Why India should continue focusing on neighbourhood first
How India responds to the developments across the border is crucial for its diplomatic goals and its role in the post-pandemic world
What do Myanmar, Pakistan and Sri Lanka have in common?
Growing Chinese influence
Chinese President Xi Jinping has visited two of these countries and has infused billions of dollars into all of them. Additionally, all three countries are a part of China's Belt and Road Initiative.
All three countries are India's immediate neighbours
How India responds to the developments across the border is crucial for its diplomatic goals and its role in the post-pandemic world. India's Prime Minister Narendra Modi recently told his party that India has a big role to play in the emerging new world order. The prime minister drew parallels between this decade and the one following World War 2. He reportedly said that unlike earlier, India is not going to be a mute spectator this time.
India is expanding its global footprint by becoming more vocal at global forums. India recently paid its UN Regular budget assessment in full. Also, New Delhi has entered the UNSC as a non-permanent member. India will stay on the council for 2 years.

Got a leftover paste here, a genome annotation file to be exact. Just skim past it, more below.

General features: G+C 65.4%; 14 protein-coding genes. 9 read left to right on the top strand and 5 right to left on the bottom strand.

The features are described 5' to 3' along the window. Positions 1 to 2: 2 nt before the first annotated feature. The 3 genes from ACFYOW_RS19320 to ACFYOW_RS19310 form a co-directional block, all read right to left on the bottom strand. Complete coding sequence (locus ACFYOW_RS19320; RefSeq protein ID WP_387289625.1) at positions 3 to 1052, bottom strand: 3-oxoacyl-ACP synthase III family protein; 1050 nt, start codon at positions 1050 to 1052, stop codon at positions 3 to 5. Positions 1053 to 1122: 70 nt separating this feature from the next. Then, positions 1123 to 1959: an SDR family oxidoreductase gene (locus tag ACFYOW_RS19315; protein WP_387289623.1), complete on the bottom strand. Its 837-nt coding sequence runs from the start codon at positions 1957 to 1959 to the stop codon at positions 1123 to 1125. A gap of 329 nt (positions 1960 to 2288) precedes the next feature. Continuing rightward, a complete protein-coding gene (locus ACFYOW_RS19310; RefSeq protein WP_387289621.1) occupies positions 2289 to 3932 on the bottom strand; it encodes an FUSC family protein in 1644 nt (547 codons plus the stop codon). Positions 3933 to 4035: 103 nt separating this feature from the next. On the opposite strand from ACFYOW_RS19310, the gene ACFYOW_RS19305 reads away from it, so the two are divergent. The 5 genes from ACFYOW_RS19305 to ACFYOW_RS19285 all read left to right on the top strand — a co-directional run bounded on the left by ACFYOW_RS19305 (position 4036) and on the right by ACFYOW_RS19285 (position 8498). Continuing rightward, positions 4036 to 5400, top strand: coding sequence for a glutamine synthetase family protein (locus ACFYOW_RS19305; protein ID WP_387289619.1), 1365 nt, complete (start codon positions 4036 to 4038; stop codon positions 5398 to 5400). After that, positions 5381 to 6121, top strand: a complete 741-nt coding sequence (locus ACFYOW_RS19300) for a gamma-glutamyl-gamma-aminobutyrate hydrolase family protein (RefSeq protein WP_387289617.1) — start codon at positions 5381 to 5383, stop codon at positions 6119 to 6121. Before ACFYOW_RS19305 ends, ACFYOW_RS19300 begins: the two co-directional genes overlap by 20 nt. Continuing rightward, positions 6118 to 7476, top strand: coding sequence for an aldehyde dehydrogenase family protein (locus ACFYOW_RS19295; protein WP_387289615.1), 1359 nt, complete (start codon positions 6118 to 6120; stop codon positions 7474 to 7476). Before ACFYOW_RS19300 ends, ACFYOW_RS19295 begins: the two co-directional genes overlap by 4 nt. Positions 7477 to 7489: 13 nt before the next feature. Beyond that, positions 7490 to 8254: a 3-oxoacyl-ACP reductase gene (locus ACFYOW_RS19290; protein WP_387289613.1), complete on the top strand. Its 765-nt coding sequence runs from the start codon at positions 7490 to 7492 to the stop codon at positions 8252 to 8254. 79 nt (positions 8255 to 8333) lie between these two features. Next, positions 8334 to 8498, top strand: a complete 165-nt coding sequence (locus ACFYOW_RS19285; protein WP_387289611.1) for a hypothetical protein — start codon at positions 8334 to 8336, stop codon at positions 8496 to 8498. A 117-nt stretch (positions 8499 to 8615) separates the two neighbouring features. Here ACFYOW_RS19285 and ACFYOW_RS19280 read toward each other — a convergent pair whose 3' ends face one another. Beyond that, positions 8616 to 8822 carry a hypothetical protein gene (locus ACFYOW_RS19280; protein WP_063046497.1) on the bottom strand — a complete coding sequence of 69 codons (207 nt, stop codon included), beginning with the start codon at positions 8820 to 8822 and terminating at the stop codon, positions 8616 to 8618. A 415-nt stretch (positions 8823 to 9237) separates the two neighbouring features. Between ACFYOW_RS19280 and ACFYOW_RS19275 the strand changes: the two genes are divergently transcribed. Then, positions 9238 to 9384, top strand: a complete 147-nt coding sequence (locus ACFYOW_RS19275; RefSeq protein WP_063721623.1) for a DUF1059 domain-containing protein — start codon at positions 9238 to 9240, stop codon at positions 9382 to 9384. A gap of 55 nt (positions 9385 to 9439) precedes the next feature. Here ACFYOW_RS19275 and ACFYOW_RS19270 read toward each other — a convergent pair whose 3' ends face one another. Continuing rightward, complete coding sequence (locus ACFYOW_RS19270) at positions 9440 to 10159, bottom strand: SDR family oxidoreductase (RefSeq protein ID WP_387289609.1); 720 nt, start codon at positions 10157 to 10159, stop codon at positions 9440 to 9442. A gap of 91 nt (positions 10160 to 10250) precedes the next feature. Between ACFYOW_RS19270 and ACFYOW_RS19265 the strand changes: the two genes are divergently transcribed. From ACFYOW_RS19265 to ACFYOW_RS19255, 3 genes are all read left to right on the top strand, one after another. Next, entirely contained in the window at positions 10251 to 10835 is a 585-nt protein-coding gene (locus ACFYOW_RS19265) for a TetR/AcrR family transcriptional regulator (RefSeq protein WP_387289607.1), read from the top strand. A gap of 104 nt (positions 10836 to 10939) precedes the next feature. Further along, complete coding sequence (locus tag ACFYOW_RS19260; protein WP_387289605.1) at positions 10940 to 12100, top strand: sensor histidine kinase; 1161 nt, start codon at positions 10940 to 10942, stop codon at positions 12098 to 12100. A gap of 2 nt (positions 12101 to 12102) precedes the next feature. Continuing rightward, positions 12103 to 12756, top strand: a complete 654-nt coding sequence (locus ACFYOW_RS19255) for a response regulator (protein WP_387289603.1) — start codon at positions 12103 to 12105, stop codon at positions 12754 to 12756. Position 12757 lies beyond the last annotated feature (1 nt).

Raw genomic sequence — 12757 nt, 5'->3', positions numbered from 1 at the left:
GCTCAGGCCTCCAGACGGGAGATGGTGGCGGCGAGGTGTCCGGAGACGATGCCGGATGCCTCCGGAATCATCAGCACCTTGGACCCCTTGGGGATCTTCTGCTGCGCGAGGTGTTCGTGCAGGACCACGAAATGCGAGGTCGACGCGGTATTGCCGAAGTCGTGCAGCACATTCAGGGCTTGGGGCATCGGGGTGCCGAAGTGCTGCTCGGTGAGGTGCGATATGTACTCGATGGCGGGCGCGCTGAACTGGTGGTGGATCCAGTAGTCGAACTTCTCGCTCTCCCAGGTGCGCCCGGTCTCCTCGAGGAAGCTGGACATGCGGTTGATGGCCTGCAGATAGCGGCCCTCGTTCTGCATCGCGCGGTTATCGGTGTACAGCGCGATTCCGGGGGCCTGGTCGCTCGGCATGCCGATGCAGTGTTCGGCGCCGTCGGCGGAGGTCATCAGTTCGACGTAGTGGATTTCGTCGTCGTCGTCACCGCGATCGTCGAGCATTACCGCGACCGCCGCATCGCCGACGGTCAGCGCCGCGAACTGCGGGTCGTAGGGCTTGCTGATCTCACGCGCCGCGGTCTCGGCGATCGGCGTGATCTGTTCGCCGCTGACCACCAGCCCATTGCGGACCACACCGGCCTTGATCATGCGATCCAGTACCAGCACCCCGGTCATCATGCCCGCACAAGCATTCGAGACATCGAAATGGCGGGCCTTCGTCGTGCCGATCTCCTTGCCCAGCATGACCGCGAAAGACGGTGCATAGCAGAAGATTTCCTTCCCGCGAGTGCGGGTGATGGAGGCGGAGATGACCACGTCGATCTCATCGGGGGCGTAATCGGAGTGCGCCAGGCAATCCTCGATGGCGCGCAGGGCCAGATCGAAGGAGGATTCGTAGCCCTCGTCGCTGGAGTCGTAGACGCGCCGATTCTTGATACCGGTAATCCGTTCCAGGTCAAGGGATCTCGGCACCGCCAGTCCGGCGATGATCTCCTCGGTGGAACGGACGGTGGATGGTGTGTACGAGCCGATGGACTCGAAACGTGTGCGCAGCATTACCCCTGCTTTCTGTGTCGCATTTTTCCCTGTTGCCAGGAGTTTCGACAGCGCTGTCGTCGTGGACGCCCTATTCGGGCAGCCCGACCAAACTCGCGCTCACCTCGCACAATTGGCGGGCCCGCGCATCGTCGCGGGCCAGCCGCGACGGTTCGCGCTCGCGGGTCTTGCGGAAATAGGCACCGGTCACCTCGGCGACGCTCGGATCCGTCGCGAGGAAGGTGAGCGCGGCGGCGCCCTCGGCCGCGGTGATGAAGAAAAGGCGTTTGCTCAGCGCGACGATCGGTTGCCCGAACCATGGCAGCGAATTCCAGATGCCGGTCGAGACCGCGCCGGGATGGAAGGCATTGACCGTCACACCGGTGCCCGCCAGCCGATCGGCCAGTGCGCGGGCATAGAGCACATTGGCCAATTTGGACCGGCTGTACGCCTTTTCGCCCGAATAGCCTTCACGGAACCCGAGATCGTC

India has plans and a list of issues it wants to raise. The expansion of the security council, to begin within both permanent and non-permanent categories. The biggest challenge is coming from China. Beijing heads at least six UN organisations. It has previously shielded Pakistani terrorists, raised Kashmir at the UNSC at Pakistan's behest.
China is now blocking a resolution on the Myanmar coup. It is trading its veto power at global forums for support, land and business in the neighbourhood.If India wants to emerge as a global leader in the post-pandemic world, it must build strategic alliances, expand its outreach programmes and begin all of this by concentrating on its neighbourhood first.
South Asia is evolving -Experimenting with democracy, being threatened by dictatorship, and witnessing changing geopolitics. India must respond to all of this with seasoned diplomacy. 30 years ago, India condemned military rule in Myanmar. Today, India should not feel compelled to follow the west because that would only push Myanmar closer to China.
India must maintain diplomatic ties with Myanmar and at the same time, it must be careful to not legitimise dictatorship. The situation in Sri Lanka too calls for an innovative approach. It is a turf where India and China are fighting for greater influence. India must counter China by supporting the neighbourhood - by using programmes like Vaccine Maitri to steer the region away from dependence on Chinese chequebooks.
India must shift the balance away from Beijing by relying on history, people-to-people connect, culture. India must win the trust and support of its neighbours as it eyes a global leadership role.